Public employers pay, on average, 95 percent of an employee's health care expenses, while the average employee pays 18 percent of premium costs. Benefits would be reduced, with the employer paying 80 percent of expenses and the average employee contribution to their premium increasing to 25 percent. Retirees would receive the lower level of coverage without having to kick in more…
The alternatives to its recommendations, the commission cautioned, are extreme tax increases: it would take raising the sales tax from 7 percent to 10 percent or increasing the income tax by 29 percent to generate $3.6 billion a year.
Even with a "millionaire's tax" charging the state's 16,000 richest an extra $50,000, on average, the state would still need to raise income taxes 23 percent. Funding the $3.6 billion entirely on the backs of millionaires would cost each an additional $228,000 a year, according to the report.The study commission also recommended that local school districts take responsibility for employee retirement benefits, which would presumably be rendered net-neutral (or close) by district savings on health care costs.
For schools, there was, indeed, not much else new to report in the governor’s proposed budget, which called for no overall change in direct state aid to school districts, making it the third year of nominal or no changes in so-called “formula aid” to schools. The actual aid numbers for each district are to be released later this week.
Elsewhere in the budget, there were some small increases or decreases, including $3 million in additional aid to preschool program and a $3 million allocation for inter-district school choice. There was a $2 million cut in aid for charter school start-ups, and $4 reduction million to nonpublic schools.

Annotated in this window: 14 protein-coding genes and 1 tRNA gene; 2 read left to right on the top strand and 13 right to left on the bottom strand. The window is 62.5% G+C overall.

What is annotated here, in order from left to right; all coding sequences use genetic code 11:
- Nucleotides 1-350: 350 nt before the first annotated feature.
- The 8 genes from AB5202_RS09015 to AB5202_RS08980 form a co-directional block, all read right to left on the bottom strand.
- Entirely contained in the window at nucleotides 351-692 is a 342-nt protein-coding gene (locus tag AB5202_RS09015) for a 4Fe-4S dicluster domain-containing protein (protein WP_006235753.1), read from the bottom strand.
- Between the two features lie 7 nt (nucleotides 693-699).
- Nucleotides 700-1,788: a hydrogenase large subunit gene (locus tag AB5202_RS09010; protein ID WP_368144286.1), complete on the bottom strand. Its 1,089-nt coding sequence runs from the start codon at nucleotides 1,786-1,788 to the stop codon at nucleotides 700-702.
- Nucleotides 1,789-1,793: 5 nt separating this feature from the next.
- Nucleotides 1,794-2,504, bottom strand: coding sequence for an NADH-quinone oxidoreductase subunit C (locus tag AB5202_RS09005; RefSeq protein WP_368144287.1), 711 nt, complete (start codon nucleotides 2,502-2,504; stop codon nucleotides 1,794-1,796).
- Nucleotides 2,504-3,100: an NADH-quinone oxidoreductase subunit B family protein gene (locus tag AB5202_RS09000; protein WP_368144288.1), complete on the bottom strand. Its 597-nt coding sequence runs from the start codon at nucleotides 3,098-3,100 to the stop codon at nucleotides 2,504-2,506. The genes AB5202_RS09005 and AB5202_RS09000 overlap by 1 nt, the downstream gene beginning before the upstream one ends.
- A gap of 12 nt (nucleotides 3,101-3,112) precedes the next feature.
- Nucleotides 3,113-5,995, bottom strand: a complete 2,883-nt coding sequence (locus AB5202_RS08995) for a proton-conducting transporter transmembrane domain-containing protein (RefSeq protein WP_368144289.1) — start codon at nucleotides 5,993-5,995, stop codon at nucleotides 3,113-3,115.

In his only real initiative, Christie did revive his proposal for a relatively modest, $2 million school-voucher program that would use tax credits to raise money for “scholarships” to enable low-income students to attend private schools or public schools outside their communities.
It’s one of the most contentious and longest-running education issues in the state. And, with its long-shot odds for winning approval in the Democrat-controlled Legislature, it warranted just a line in the governor’s budget address.But the real news, of course, was Christie’s celebration of the pact with NJEA. Charles Stile of The Record notes, "Despite the post-speech quibbling over semantics, the fact that these bitter foes are even talking — albeit through intermediaries — represents a seismic shift in Trenton. It reflects a new political reality. Christie needs the union. And the union needs Christie."
“We have not agreed to any changes to pensions or health benefits. We have only agreed to continue looking at all solutions that may provide our members with more stable pensions and affordable, high-quality health benefits. The solutions proposed by the commission are complex, and they will require a much greater commitment from the state than has been shown in recent years. For this process to succeed, all parties will have to conduct themselves with the utmost honesty and clarity in order to build trust and allow real solutions to emerge.”For further analyses, besides the ones linked above, see Samantha Marcus and Tom Moran of the Star-Ledger. A.P. at Newsworks, Michael Symons at Asbury Park Press, and Jill Colvin and Geoff Mulvihill at the Courier-Post.
Labels: Christie, NJEA, pensions, school funding